Ghosties and beasties….


Autumn on the land

Autumn on the land

…and things that go ‘BUMP’ in the night.

Since Hallowe’en is Thursday this week and there will not be a full moon (unfortunately), I thought I’d take a few minutes to reflect a little on what I’ve done and how I feel about it.

I started this blog in June, with a photo of my cat Victoria having a wonderful nap with her toys right next to her. I miss her. She loved chasing a bubble of air under the blanket when I made up the bed. Such pure joy over a bubble of air under a blanket….

When I started writing these posts, I thought I’d be discussing the ‘how to’ and the ‘wherefore’ and possibly even the ‘why’ of writing, but I’ve wandered quite far off that path and I rather like it. There are plenty of ‘how to’ books and blogs and some of them are worth your time. Others, not so much. Instead of directing anyone to them, I think it’s better to let people find their own way to them.

While I did consider that some people want to be told what to do and how to do it, they also get ‘bummed out’ if they don’t get an ‘atta-boy’ just for doing it. Unless you’re 2, you should be able to figure out what is good and bad about what you write, what is well-done and what is amateurish.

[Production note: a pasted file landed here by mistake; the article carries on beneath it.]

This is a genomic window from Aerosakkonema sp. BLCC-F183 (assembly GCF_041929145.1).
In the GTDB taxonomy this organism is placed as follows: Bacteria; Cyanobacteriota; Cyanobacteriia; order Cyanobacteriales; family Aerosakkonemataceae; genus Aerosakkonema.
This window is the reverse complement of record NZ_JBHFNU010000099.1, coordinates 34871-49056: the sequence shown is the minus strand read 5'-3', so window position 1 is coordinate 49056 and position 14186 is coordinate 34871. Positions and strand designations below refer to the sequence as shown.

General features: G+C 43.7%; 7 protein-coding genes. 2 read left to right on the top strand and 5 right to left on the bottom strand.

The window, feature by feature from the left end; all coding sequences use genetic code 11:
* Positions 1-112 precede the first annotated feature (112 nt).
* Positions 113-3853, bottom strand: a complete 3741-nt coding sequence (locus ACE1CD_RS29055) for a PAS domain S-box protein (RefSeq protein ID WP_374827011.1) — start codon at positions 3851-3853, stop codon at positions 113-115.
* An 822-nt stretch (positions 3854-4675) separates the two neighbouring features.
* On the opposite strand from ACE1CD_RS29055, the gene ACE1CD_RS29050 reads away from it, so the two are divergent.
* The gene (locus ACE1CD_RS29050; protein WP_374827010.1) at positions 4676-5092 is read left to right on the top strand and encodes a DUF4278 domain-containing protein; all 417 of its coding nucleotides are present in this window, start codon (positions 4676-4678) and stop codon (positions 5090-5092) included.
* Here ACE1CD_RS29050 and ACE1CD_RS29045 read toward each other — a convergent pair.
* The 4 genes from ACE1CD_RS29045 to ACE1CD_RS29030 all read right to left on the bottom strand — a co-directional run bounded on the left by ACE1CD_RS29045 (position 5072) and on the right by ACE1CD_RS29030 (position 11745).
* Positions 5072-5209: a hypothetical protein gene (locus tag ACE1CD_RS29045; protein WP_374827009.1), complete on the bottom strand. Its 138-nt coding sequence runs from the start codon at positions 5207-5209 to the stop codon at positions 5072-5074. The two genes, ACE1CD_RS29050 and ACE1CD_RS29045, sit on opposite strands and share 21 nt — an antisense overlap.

When you start doing something like this, with the intent of publishing, you may or may not want to find a common ground with other people who are doing the same thing and tackling the same subject that you’ve chosen. For that reason, I took a different route – no instructions.

Yes, I will offer resources that I find useful, but at some point, we must let go of that helpful hand and become self-reliant in this self-imposed adventure, because this is exactly what life is all about. You, my friend, are on your own, as am I.

I have completed two books, both now on Amazon and Kindle, books that I started late last year, and am pursuing more of them. One of them I started a full year ago, the other not long after that. And now I’ve finished a novella – a short novel – which will go up on Kindle in a few days. While that one is percolating away in cyberspace, I will be pursuing the continuing adventures of people whose lives I invented over many years past, along with several other long stories (novellas) and books.

I sometimes feel that I don’t work hard enough, or I simply get stuck. Nothing to say. That may stem from a lack of focus or from being distracted by life. It just happens that way. I’ve learned to not let it bother me, not pace the floor, not snack on wine and cheese and chocolate to compensate. It just happens, and in this universe it’s not a unique thing.

This isn’t ‘pity the poor monster’ time. It’s ‘look how much I brought in from the cold’. Look how many people have come into existence that I didn’t know about until I started pounding the keyboard and scribbling notes with a Pentel mechanical pencil.

I’m working on a spooky story that was supposed to be a short story but took off on its own, like a kid on a bicycle, and has now grown legs and arms and chosen its own path to follow. And spooky stories are not what I usually write.